Les Misérables

by Tom Hooper. With Hugh Jackman, Russell Crowe, Anne Hathaway, Amanda Seyfried, Sacha Baron Cohen, Helena Bonham Carter, Eddie Redmayne

Deafening Buzz!

by gaRis (@takisgaris)

Les Misérables is deafening buzz. I repeat: Deafening. Buzz. And the smarmy question penetrates me almost automatically; is it fair to be that dismissive of a film, when your primary duty is to inform and find any merit possible in a work of art? The quick question is, no. Another not so quick would be; I wouldn’t care less. At least I’m honest-no chewing words here. The eagerly anticipated put-onscreen musical, created in 1980 by French men Claude-Michel Schonberg, Alain Boublil and Jean-Marc Natel, Herbet Kretzmer offering the libretto in English, is based on the classic Victor Hugo’s 1862 novel, set in post-revolutionary France. Poverty, social injustice and political despotism are igniting a rebellious, youth-driven unrest, offering hefty background to the everlasting chase between ex-con Jean Valjean (Hugh Jackman) and Inspector Javert. Obviously this backbone narrative that sprawls around three decades and myriads of parallel stories provides for political as much as philosophical inferences and undertones as it pertains to identity, power and twists of fate associations, however, for Tom Hooper these serve only as an excuse for over the edge sensationalism which could be a very good thing, if the target audience is the musical’s die-hard fans (thanks to whom it ranked third more successful ever in its over 25 years run in Broadway).

Alas, don’t count me in. Tom Hooper, the man who defeated Fincher with The King’s Speech, partially (apart from the unprecedented TWC push) succeeded in doing so by delivering a subtle, well-polished, accurately performed, emotional journey of a monarch, presenting him so handsomely as a commoner. Here he’s crossing every border of humility, by forcing his talented thespians to sing their hearts out, act their butts on display so to speak. Crescendos on repeat and live- singing –while- shooting scenes, is a ballsy choice and a sporadically paid off one, but this grimy superfluous spectacle lies more on the hollow side. 2 ½ hours of bombastic tunes who strive for greatness, only to fall flat on grounds of visual exhibitionism. Nerve cracking close ups right to the actors’ tonsils and endless weeping as if Hooper took the title a tad bit too literally. Editing is choppy, jerky the least, leaving no room for nuanced acting work. The directorial choices are extremely pompous in contrast with the narration which remains inexcusably by the numbers, monotonous and inconsequential.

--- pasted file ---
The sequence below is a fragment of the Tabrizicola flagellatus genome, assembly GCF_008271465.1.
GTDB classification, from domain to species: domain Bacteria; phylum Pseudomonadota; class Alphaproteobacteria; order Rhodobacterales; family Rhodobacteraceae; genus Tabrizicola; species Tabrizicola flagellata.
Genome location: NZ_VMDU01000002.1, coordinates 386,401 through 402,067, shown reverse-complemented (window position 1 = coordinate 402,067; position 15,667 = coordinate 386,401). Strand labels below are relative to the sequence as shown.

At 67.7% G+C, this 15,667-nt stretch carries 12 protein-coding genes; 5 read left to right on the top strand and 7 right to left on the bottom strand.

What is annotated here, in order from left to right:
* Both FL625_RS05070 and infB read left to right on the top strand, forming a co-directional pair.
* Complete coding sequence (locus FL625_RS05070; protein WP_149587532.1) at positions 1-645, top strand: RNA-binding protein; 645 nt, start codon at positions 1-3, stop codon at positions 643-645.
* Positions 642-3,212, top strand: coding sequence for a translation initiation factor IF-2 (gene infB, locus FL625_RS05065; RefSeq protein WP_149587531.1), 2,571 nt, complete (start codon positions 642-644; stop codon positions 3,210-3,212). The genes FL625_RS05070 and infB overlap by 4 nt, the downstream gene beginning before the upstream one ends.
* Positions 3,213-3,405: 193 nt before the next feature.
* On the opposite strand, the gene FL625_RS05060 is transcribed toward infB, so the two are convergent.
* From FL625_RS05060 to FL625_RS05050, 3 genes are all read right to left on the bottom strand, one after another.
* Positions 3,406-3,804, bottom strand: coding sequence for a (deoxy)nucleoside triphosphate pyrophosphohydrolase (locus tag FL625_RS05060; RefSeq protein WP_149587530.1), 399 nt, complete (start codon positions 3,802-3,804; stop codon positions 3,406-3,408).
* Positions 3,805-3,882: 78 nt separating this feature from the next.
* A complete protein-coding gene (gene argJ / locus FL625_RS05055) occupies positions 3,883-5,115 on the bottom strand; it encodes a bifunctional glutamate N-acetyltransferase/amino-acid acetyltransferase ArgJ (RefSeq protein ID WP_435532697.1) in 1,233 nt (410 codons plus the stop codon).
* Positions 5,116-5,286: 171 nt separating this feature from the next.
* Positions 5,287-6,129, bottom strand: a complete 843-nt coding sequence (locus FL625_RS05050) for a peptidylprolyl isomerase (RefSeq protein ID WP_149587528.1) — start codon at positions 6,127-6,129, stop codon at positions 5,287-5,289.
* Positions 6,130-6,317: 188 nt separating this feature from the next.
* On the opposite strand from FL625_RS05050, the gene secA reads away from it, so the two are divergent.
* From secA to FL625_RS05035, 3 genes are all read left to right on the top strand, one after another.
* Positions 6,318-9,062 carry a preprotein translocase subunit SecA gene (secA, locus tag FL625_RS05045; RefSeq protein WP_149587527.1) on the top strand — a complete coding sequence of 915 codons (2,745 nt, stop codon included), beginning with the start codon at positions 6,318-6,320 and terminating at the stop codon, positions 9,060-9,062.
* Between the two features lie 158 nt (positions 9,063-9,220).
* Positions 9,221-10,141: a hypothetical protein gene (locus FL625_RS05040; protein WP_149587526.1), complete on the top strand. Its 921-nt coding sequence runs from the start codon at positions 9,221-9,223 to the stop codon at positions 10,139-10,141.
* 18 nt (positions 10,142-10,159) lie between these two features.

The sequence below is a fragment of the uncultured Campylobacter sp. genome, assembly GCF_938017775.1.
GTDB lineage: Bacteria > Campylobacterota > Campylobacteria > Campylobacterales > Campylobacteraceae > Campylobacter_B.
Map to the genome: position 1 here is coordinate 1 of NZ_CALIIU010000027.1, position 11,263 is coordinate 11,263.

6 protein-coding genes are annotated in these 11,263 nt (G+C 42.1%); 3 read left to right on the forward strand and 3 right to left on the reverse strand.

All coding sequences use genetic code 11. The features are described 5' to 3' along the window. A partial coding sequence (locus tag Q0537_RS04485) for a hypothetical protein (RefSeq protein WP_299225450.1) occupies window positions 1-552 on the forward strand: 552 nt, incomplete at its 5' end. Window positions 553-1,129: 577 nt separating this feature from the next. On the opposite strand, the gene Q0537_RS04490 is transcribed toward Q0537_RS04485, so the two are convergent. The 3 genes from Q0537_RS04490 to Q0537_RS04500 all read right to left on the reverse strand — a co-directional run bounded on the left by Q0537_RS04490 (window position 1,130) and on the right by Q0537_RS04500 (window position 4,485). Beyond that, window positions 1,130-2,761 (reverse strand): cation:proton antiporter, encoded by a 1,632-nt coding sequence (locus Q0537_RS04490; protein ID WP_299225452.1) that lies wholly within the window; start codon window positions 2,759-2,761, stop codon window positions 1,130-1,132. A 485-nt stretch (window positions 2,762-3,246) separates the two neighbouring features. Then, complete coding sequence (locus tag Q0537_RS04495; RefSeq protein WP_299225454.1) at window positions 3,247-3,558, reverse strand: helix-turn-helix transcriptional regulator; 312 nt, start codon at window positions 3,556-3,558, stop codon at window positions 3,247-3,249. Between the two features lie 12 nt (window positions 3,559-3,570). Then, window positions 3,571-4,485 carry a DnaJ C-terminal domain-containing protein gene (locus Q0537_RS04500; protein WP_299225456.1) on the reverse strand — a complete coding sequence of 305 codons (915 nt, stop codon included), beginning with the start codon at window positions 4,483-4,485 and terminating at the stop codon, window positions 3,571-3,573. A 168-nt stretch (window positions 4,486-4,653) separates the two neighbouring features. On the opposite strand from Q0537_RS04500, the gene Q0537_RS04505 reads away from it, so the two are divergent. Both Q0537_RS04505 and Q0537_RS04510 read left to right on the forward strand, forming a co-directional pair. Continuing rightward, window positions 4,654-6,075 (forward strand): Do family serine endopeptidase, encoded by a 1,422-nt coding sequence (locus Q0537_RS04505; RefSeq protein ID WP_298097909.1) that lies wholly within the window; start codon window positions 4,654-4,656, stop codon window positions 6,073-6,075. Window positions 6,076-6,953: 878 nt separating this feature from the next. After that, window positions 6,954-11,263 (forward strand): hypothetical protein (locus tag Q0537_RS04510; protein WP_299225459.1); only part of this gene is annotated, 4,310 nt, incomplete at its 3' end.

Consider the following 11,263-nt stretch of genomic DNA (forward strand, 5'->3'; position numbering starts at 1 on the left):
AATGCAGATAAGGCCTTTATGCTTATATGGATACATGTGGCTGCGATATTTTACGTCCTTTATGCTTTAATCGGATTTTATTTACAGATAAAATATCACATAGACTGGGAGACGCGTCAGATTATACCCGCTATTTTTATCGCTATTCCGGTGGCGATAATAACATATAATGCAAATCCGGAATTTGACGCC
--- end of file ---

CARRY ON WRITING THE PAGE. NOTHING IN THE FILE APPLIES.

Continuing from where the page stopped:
That being said, there are a few scenes which demand applause. You guessed right, Anne Hathaway’s 10 minute show stopping or even show- toping singing as misery- struck Fantine “I Dreamed a Dream” is heart-breaking although, in fairness it happens thunderously, without real substance as far as characterization goes. In that respect I’d rather vote for Helen Hunt (The Sessions) or even Ann Dowd (Compliance) for the Best Supporting Actress category win, although most definitely Hathaway will have this in a bag comes Oscar night. Many are drawing comparisons with Jennifer Hudson in Showgirls and here we are admittedly detouring in personal taste territory, so personally I wouldn’t go there. On the same note, Hugh Jackman, albeit much praised and awarded for his musical endowments, is a limited range actor and the fact that he’s is the only perfectly cast actor here doesn’t significantly change this. Russell Crowe is deplorably atrocious as Javert, unable to serve his singing and it’s a shame because his acting is leagues away from any other performer in Les Miserables. Honestly, what I enjoyed the most was the winning comedic duo from Burtonian Sweeny Todd, namely Sacha Baron Cohen and Helena Bonham Carter as thuggish Thernardiers who gave laughing relief from the overall misery- overkill and lest I forget the powerhouse breakthrough of Samantha Barks as Éponine.

Conclusion: Is Les Misérables an oscar frontrunner? No way. A contender maybe? Yes, granted the Academy controlled love for Musicals. Is it recommendable entertainment? I am sure that it will most please the fans and alienate if not infuriate the others. Hooper is drowned by his own ambition, but his case is not unseen of (grunt inserted; Nolan, anyone?) I can see this film dominating the Golden Globes in the Best Musical Category, although there it’ll have to face off Silver Linings Playbook, another big oscar hopeful, all in all an exercise in futility since the Academy is notoriously allergic to award accolades to the Musical/Comedy genre. Besides, there’s that Osama Bin Laden movie that seems unstoppable in its marching for the oscar gold.

World Premiere: 21 December 2012

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